YA Saves

Teh Interwebs (or at least the sections of it that I inhabit) have lit up in the past few days in light of an article in the Wall Street Journal by Meghan Cox Gurdon that portrays contemporary teen fiction as “a hall of funhouse mirrors, constantly reflecting back hideously distorted portrayals of what life is. There are of course exceptions, but a careless young reader—or one who seeks out depravity—will find himself surrounded by images not of joy or beauty but of damage, brutality and losses of the most horrendous kinds.”

Backlash against the article has been great. Multiple articles, like one from Salon and another from the Guardian , have expressed opposing viewpoints. The hashtag #yasaves hit incredibly high on the trends list of Twitter. Bloggers (like me) have been writing their opinions on the glory that is YA (young adult) literature.

I won’t deny the dark nature that permeates some YA literature today. I’ll give Gurdon the benefit of the doubt that YA lit is indeed darker in many ways than it was 20 years ago. (Although the idea that you can’t find joy or beauty in today’s YA fiction is absolute bullshit. Gurdon handpicks some books that do indeed support her argument half-heartedly while conveniently ignoring teen bestsellers like those of YA-chick-lit goddess Sarah Dessen. And you read Sherman Alexie’s The Absolutely True Diary of a Part-Time Indian and tell me that it’s not one of the most beautiful things you’ve ever read, in spite of its gritty honesty.)

I’m not going to pretend that I have some amazing story about my on-the-edge-of-destruction hopelessness and how some gritty, dark, scary YA novel helped me cope and “saved my life.” Some people do have those stories, and I champion them. I can however, tell you stories about the deep and meaningful things YA did for me. I can tell you the story of my heart breaking when I read the classic dystopia that is The Giver by Lois Lowry and fearing for the future of my generation if we continue to try to police the way people feel and act. That book awakened me as an activist. I can tell you the story of being awestruck at John Green’s perfect capture of my goddamned teen angst in An Abundance of Katherines or Looking for Alaska and his ability to simultaneously meet his readers in that angst and pull them out into a world filled with wonderful, amazing, beautiful, screwed-up, glorious other people. I can tell you the story of sneaking home David Levithan’s Boy Meets Boy from the school library and reading it on edge, breathlessly, in one night, weeping at the end because I had finally found a book that made me feel okay with who I was and wanting so desperately to join Paul, the protagonist, in his world where people are just people.

But more than discrediting an entire portion of literature that I am dedicated to, and more than ignoring the fact that “this kind of reading…serves to remind us of our humanity and our need to reach out and understand the emotions of others” (Alleen Pace Nilsen and Kenneth L. Donelson, Literature for Today’s Young Adults, p. 214), Gurdon seems to celebrate some twisted view of literature for young people that I find patronizing, colonizing, and, frankly, dangerous: that YA fiction (and even children’s literature) should present a world that is happy, carefree, and all tidied up at the end.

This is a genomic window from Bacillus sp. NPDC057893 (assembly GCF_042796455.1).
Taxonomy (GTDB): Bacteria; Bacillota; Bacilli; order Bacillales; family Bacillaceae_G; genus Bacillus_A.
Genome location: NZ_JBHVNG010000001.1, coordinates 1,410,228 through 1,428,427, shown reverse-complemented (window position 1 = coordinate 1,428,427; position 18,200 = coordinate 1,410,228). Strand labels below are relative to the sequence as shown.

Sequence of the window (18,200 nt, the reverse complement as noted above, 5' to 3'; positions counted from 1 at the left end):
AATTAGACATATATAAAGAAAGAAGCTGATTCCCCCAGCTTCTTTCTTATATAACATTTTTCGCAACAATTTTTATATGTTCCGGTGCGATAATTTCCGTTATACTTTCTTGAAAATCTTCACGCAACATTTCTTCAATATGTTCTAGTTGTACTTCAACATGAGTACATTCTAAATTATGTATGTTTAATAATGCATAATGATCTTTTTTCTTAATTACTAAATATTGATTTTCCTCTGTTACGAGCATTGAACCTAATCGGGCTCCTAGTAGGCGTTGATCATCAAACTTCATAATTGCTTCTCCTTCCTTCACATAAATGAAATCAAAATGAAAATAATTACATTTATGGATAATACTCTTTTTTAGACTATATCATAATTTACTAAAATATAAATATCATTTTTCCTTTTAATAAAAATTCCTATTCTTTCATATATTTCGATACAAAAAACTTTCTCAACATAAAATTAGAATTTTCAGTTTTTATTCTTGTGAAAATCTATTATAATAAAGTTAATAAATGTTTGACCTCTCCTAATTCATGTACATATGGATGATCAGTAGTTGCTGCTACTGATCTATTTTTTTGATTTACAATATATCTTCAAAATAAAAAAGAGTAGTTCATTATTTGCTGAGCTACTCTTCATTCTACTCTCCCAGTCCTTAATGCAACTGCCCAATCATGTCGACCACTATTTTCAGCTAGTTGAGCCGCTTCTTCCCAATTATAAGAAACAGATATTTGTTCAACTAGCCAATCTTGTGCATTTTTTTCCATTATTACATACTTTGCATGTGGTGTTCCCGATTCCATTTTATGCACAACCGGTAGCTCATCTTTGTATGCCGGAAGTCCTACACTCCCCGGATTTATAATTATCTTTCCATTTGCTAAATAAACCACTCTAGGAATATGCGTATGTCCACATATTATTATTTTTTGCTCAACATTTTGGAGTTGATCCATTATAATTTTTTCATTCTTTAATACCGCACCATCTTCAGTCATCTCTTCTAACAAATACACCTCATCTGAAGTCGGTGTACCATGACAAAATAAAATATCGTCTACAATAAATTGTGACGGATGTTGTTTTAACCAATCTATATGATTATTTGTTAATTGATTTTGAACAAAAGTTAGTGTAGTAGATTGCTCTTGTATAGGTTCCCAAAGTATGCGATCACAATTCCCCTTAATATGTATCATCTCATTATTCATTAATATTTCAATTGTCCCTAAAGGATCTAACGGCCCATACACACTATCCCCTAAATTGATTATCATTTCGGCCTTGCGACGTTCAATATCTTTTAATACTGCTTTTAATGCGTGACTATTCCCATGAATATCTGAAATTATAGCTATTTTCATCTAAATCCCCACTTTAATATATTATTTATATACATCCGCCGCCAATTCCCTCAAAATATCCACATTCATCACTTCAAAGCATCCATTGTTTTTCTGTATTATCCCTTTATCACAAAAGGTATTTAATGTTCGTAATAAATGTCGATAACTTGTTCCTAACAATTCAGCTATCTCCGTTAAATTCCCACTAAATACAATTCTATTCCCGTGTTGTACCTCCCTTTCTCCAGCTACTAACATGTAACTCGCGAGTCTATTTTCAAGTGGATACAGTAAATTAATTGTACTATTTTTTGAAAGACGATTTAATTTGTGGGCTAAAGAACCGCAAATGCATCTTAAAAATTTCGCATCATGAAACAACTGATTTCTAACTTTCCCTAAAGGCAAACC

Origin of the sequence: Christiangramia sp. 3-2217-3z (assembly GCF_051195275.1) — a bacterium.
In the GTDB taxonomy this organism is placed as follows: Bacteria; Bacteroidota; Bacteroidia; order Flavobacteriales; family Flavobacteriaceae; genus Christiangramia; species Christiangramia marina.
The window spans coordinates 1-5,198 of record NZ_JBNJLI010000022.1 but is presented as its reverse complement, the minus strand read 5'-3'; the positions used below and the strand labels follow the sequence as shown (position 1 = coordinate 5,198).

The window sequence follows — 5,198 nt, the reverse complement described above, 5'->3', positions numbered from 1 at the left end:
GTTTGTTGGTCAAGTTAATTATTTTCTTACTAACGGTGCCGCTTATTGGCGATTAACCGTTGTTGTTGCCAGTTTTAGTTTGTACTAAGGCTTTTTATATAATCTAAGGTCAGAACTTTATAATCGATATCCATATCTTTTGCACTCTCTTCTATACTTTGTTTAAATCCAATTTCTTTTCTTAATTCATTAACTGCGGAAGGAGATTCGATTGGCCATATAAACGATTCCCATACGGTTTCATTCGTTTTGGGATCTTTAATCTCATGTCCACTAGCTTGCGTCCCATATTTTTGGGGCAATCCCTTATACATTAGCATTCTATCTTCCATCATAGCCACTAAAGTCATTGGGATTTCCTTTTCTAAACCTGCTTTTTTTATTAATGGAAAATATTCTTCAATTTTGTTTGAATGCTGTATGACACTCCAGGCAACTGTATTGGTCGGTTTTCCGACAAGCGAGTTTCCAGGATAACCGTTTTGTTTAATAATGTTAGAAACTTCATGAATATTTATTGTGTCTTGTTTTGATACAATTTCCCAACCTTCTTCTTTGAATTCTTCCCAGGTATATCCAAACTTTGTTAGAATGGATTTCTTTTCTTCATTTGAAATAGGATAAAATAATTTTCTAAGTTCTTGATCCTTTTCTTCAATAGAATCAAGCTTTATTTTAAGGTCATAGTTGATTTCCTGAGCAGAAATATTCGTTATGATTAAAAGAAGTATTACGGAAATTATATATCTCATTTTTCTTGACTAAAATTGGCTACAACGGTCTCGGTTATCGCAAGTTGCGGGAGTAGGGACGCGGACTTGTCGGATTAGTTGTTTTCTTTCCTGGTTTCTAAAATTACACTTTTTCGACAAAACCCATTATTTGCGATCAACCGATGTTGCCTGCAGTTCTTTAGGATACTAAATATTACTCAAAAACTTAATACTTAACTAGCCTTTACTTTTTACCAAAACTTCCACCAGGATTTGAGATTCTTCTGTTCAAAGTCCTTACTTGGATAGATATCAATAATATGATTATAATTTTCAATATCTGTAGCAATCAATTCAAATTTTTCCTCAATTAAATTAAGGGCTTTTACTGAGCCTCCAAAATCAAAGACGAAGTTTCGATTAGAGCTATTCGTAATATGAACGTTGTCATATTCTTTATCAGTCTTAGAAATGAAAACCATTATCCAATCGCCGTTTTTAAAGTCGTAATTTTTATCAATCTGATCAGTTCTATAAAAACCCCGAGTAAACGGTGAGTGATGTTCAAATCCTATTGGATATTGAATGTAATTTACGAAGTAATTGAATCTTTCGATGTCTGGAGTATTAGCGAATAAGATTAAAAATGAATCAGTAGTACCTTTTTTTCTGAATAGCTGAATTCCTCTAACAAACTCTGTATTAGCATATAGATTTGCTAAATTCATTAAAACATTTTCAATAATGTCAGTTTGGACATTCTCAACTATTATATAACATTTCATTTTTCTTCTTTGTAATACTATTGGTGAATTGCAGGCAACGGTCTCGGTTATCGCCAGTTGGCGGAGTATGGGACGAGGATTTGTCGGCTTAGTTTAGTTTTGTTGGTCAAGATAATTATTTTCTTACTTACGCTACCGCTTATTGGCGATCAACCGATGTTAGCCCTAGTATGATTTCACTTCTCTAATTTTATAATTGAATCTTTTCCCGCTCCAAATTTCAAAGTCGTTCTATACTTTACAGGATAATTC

This “escapist” view of children’s literature is an attempt made by adults ostensibly to “protect” young readers from the nasty realities of the “adult” world. But who are they really protecting? As has been pointed out by countless others, these books exist because they are the reality of some kids. Attempts to protect young people from reading about rape, incest, homophobia, drug abuse, violence, war, and other unfortunate realities seem to me to be attempts to shield our own visions of what childhood or adolescence ought to be, rather than the realities of what it is.

After all, isn’t the whole idea of YA literature that adults write novels for people who they already don’t identify with (with the exception of the rare teen author)? The system itself is set up to be patronizing–some theorists have called children’s literature a type of colonization of childhood by adults. More and more, I find this assessment to be valid. I’m not saying that we ought to scrap the system. It works, at least in part. But we’ve got to be careful that we don’t colonize to the point where young people’s experiences are invalidated. We’ve seen how that ends up (cf. every freakin’ colonization that ever happened and its results in oppression today).

Daniel Handler has written, “Certainly there are times when we want to escape to a trouble-free, imaginary world. But when the real world is so searing that it cannot be glossed over, we can find value in stories that admit the world is tumultuous, instead of reassuring us that it is not.” This is why YA Saves.

Look, teens read teen angst because they get it. I know, I was there quite recently. I still read it, because I eat it up.

This world is a harum-scarum place. I got through it with the help of my YA novels. I still get through it because of my YA novels. They do more for me sometimes than almost anything else. They still challenge me. They still resonate for me.  From despair, from self-absorption, from closed-mindedness, from depression, and from unbridled enthusiasm, they still save me.

YA Saves.

Update 6/9/2011:

Here’s a couple more links to reactions that I found fabulous:

A response by Sherman Alexie himself.

A parody of the article written about adult fiction.

Person-alization

Studies suggest that our brains can only really keep track of about 150 people, in terms of associating a name with a face as well as unique characteristics of personality.